Finding workers to rebuild homes and other structures damaged or completely destroyed by Hurricane Harvey this year on the Gulf Coast is a challenge compounded by the fact that the United States does not have a way for undocumented residents to gain legal status.
That was the message from builders to lawmakers at a recent hearing held in the Texas Senate.
Via reporter Jeremy Wallace in the San Antonio-Express News:
Now the number of jobs could double because of the rebuilding needs after Hurricane Harvey, said Scott Norman, executive director of the Texas Association of Builders. While there are a lot of steps that need to be taken to deal with the shortage, one piece is clearly immigration policy, he said.
“We need comprehensive immigration reform,” Norman told the Texas Senate Committee on Business and Commerce last week. “We need a guest worker program that works.”
Currently, Congress has set a cap of just 66,000 for temporary worker visas — known as H-2B visas — for the types of temporary workers that the construction industry needs. But only a fraction of those visas goes to construction trades.
Norman said the number of work visas issued for the construction trades nationwide is not enough to handle the home-building demand in Houston alone — an area that is producing 30,000 new homes a year.
The problem is not just that lawmakers in Washington have not addressed the nation’s immigration laws since the 1980s. The challenge for Texas is made worse by the passage of Senate Bill 4, the state’s new “show me your papers” immigration crackdown that’s now being challenged in court.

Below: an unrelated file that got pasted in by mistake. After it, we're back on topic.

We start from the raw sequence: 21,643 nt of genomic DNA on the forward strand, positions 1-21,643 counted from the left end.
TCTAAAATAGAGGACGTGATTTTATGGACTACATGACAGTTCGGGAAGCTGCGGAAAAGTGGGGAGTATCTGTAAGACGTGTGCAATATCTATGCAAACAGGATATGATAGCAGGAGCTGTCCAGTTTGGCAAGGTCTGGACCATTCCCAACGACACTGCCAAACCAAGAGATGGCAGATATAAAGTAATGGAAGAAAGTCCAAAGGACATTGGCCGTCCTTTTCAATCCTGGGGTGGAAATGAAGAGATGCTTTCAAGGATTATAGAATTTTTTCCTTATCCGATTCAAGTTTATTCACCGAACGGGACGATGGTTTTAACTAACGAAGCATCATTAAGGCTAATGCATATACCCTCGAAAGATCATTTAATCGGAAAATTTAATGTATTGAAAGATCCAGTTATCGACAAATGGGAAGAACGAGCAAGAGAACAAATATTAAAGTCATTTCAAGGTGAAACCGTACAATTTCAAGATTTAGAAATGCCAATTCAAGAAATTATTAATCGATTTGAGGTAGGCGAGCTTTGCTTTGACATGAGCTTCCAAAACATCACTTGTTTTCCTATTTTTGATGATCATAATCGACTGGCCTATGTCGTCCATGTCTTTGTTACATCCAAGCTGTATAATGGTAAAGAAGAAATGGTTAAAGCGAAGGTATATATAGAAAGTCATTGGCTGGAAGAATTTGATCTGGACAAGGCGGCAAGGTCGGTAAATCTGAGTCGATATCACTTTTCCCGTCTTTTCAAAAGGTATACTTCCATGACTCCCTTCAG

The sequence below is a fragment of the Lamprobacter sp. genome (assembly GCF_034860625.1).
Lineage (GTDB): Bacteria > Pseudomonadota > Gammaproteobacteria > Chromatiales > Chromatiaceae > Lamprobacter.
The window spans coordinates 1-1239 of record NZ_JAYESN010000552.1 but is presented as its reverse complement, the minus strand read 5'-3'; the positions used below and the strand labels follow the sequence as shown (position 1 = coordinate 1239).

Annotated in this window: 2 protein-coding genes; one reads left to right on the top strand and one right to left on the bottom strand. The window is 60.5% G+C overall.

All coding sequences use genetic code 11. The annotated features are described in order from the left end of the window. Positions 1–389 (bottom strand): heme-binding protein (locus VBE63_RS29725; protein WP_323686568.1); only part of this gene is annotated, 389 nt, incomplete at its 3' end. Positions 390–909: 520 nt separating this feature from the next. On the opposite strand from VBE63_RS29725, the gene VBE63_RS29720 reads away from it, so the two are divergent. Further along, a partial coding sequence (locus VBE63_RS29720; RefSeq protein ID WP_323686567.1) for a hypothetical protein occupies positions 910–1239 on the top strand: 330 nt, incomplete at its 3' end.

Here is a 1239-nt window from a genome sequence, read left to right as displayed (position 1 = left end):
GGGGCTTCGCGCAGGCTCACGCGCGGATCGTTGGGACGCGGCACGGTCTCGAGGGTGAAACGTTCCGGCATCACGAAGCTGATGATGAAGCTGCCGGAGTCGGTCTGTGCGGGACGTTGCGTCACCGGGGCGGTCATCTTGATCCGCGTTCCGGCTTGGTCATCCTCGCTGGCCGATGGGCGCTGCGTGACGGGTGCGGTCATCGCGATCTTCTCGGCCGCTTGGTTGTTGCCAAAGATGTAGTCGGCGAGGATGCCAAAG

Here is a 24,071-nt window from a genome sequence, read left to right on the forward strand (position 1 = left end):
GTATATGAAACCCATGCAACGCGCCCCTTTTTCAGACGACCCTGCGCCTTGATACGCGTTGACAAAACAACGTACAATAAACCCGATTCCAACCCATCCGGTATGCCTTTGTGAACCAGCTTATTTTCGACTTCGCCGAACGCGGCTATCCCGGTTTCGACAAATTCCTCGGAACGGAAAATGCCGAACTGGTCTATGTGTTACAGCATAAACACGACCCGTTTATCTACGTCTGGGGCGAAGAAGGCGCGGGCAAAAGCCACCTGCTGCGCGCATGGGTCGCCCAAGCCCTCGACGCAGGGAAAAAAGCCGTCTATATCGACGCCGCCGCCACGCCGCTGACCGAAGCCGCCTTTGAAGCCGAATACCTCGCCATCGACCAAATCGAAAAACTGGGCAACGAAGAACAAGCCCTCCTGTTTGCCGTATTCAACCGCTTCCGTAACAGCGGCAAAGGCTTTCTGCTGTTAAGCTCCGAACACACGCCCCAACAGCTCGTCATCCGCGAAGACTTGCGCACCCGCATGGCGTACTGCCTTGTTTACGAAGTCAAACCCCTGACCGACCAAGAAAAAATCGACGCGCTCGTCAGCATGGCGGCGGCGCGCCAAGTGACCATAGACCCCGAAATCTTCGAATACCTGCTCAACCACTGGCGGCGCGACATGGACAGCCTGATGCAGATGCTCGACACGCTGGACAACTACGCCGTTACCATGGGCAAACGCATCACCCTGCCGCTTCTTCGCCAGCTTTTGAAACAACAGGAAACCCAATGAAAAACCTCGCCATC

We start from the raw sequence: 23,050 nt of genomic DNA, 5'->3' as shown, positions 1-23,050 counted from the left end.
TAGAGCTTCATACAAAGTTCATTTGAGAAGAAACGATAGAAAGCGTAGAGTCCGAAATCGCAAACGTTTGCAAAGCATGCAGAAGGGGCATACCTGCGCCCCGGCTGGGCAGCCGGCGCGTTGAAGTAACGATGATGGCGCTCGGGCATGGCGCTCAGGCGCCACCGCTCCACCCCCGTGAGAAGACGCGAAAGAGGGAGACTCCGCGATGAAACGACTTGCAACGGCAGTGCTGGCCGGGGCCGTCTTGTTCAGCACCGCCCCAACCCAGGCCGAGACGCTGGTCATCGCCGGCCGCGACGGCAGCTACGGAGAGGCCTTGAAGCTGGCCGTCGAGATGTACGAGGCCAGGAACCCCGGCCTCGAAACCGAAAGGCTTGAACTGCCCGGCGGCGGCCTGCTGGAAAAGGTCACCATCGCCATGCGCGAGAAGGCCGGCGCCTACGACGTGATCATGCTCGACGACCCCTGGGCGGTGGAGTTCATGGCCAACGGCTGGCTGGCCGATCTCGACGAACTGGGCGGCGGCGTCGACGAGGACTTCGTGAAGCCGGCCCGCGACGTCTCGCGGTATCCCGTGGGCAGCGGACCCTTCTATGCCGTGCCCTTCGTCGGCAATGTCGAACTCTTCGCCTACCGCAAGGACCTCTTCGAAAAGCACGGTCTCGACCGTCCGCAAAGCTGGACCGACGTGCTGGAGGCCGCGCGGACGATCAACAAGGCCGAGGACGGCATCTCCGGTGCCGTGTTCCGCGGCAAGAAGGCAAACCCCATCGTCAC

There was already an “extreme” shortage of workers in Southeast Texas prior to Hurricane Harvey, said Stan Marek, President and CEO of MAREK.
“Now that we have this terrible catastrophe, I don’t know where we’re going to get the workers to rebuild Houston.” During a discussion held at the Museum of Fine Arts Houston back in September, Marek said the construction industry’s challenge in finding a robust workforce will be much different from the aftermath of previous disasters like Tropical Storm Allison in 2001 or Hurricane Katrina in New Orleans in 2005.
On top of the message sent by Senate Bill 4, an improving economy in the rest of the country means there’s more construction work underway in other states, giving many undocumented people even less incentive to relocate to Texas.
Many workers, documented and undocumented, have refused to show up on Texas construction sites following the passage of Senate Bill 4, fearing local police will round them up.